Heflin Farmer’s Market off to good start
by Laura Camper
Jun 06, 2013 | 2913 views |  0 comments | 114 114 recommendations | email to a friend | print
Kari Payne paints the face of Claire Payne during Saturday’s opening day of the Farmer’s Market. Photo: Laura Camper/The Cleburne News
Kari Payne paints the face of Claire Payne during Saturday’s opening day of the Farmer’s Market. Photo: Laura Camper/The Cleburne News
Handmade jewelry lined two tables. Crafts covered others. Three vendors were selling baked goods and eggs, while plants covered middle of the new Cleburne County Farmer’s Market facility in Heflin Saturday.

The building was dedicated in honor of Terry Benefield, correctional officer with the Cleburne County Sheriff’s Department and manager of the inmate worker program. Benefield has organized inmate labor to work on many projects, said County Commissioner Emmett Owen.

“All of the projects I’ve done throughout the county,” Owen said, “I couldn’t have done it without Terry Benefield.”

The new Heflin Farmers’ Market opened a little early for most of the farmers whose produce was not ready for sale. But excited area residents turned out for the event to view the new facility.

“It’s very nice, said Jeanette Powell, a lifelong resident of Heflin said as she rested on a bench and waved to people she knew. “I can see a lot of people coming out and getting produce, but socializing too.”

The red pavilion, complete with bathrooms, a concrete floor and electricity, was built next to the Chamber of Commerce on Ross Street, to provide a dedicated space for the farmers who used to set up in the park across from the Heflin Recreation Center. But Owen said, who asked the County Com-mission to allocate money to the project and helped out with the construction, the building will be available for other events as well.

The building truly was a community wide project, Owen said. The Cleburne County Commission provided $17,000 for the project. County Commissioner Bobby Brooks brought out his own tractor and graded the site to prepare it for construction, Owen said. American Drain and Cleaning donated the plumbing for the bathrooms and water lines, he said. Webb Concrete provided concrete, rebar and lumber for the project at cost, Owen said. Inmates, supervised by Benefield, provided much of the labor, he added. Owen donated the electrical work and the doors, he said.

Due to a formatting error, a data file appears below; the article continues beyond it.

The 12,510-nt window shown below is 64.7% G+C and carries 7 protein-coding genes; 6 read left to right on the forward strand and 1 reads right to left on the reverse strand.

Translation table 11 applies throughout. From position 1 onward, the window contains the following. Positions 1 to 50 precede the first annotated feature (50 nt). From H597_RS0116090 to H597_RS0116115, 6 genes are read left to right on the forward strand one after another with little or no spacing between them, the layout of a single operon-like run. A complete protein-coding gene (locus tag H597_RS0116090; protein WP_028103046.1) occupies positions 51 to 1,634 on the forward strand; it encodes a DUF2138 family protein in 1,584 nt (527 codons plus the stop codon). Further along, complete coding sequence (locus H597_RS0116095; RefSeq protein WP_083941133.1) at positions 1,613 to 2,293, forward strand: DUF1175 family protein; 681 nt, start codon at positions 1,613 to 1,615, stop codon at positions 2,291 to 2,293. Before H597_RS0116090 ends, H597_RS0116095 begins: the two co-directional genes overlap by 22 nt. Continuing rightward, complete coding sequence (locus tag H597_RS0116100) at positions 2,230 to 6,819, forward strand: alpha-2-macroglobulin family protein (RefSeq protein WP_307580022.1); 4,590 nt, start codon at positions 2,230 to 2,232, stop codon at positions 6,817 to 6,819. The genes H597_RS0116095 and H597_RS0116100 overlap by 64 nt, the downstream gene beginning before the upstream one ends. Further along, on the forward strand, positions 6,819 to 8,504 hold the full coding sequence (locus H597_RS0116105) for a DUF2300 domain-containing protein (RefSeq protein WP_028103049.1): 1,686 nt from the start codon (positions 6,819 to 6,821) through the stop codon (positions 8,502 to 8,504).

The building drew a number of vendors to the site to check it out.

Jim Raughton, who was selling fried apple pies, pear honey, homemade salsa and peppers, said he “toughed it out” when the farmers market was in the park, but was very pleased with the new facility.

Raughton’s a veteran market vendor and already has every Saturday booked until November, he said.

He especially liked that the facility had bathrooms and the new location’s high visibility. He thought once people saw it, it would be a big draw to vendors.

“After today, it might not be big enough,” he said.

Next to him, Sandra Mix from Muscadine had set up birdhouses she made from reclaimed wood and modeled after local buildings and barns. Mix said the new building was a big factor in her deciding to set up Saturday.

“I’m glad it’s in Heflin to promote local business,” Mix said.

Sandy Weston said the building brought back memories from her youth of the fair in Heflin. There hasn’t been a fair in Heflin for more than 30 years, Weston said.

“Everybody looked forward to the fair,” Weston said. “That’s the only place (the farmers) had to sell locally.”

Some of the people noted how much nicer the facility will be for older people who weren’t able to navigate the farmers market at the park and there is parking close to the pavilion for those who have a hard time walking.

“It was very rough over there under the trees,” Powell said. “My mother’s older and she couldn’t get out and walk around.”

Misty Owen, Emmett Owen’s daughter-in-law, was watching the children in the bouncy castle. She said the pavilion should let the local farmers know how much the community values them.

“It’s nice to feel appreciated and I bet that’s who they feel,” she said.

The Farmer’s Market will set up in the pavilion on Tuesdays from 7 a.m. to 10 a.m., Thursdays from 3 p.m. to 7 p.m. and Saturdays from 8 a.m. to 1 p.m. Tanya Maloney, executive director of the Cleburne County Chamber of Commerce, said shoppers can expect to see more produce later in the growing season.

Staff writer Laura Camper 256-463-2872. On Twitter @LCamper_Star.
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